We're currently in a new era of data collection -- and that's for the better.
That's according to Angela Benton, the founder and CEO of Streamlytics, a company that collects first-party consumer data transparently and aims to disrupt the current model of third-party mining of data from cookies and other methods that raise privacy and ethics concerns. Most recently, she was named one of Fast Company's Most Creative People for helping consumers learn what major companies know about them and paying them for the data they create while using streaming services like Netflix or Spotify.
In the latest Inc. Real Talk streaming event, Benton explains that she founded the company with minorities in mind, particularly the Black and Latinx communities, because of the disproportionate way they've been affected by data and privacy. For example, she points to the recent controversy over facial recognition data being sold to the police, which has a much higher error rate when comparing data of Black and Asian male faces, which could potentially lead to wrongful arrests.
"That becomes extremely important when you think of what artificial intelligence is used for in our day-to-day world," she says, noting that A.I. is used for everyday interactions like loan applications, car applications, mortgages, and credit cards. Using her company's methods, Benton says, clients can secure ethically sourced data, so that algorithms won't negatively affect communities that have historically suffered from discriminatory practices.
Here are a few suggestions from Benton for finding data ethically without relying on third-party cookies.
Do your own combination of data sets.
"How [Streamlytics] gets data is very old school," Benton says. Instead of relying on tech to combine data points, she says, you can manually compare data you already own and make assumptions using your best judgment. You may have data from a Shopify website, for example, about the demographic of your customers, and then you can go to a specific advertiser, like Hulu, for instance, to then target people that fit that profile.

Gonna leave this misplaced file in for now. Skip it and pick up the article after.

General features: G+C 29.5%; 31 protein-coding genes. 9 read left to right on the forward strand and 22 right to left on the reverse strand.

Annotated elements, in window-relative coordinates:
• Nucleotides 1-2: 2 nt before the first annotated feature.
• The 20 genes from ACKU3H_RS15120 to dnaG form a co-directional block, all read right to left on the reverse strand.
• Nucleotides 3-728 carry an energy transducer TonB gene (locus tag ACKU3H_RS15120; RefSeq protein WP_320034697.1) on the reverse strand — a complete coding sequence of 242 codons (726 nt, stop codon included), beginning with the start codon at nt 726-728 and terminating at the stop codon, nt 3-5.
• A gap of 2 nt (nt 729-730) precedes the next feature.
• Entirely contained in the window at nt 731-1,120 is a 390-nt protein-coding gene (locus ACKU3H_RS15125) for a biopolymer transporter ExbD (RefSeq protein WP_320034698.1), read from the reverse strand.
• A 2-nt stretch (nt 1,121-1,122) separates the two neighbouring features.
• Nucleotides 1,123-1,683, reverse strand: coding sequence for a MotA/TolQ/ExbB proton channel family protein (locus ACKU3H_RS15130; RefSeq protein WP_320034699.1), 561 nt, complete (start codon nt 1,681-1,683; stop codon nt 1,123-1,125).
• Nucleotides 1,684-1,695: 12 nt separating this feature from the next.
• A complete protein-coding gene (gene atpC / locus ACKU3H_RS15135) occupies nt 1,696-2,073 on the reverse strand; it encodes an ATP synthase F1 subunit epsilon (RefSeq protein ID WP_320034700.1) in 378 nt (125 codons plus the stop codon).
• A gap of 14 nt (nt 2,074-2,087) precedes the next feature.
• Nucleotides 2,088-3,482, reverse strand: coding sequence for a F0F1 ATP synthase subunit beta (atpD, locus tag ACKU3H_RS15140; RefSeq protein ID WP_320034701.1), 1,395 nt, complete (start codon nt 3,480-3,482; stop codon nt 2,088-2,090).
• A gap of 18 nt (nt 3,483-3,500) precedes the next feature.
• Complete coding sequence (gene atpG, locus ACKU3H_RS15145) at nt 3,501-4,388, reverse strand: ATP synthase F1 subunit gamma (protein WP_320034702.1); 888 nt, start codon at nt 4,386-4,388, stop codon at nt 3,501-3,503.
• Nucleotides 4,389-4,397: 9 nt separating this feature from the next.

Use your data to discover new products.
You can also look to your data to find common searches or overlapping interests to get ideas for new products, Benton says. Often, she says, she receives data requests from small-business owners to discover ideas that aren't currently on the market, for example, a vegan searching for a vitamin.
This combination method surprised Benton when she presented clients with data. "I thought it was going to be more focused on just like, 'How can I make more money?' " she says. "But we are hearing from folks that they want access to data to use it in more creative ways."
Don't take social-media data at face value.
Benton and her company purposely do not source social-media data because she thinks the data leave too much out of the full picture. You may get a customer's age and "likes" from a social-media page, but that doesn't tell you what they're searching for or what their habits are.
"That's not, to me, meaningful data. That's not where the real value lies," she says. "We're not focused on what people are doing on social media, we're focused on all of the activities outside of that." She gave a scenario where a consumer is watching Amazon Prime while also scrolling on Uber Eats to find dinner. Data signals are happening at the same time, but they're not unified. It's up to businesses to connect the dots. To Benton, that's more meaningful than what you're posting and what you're liking on social media.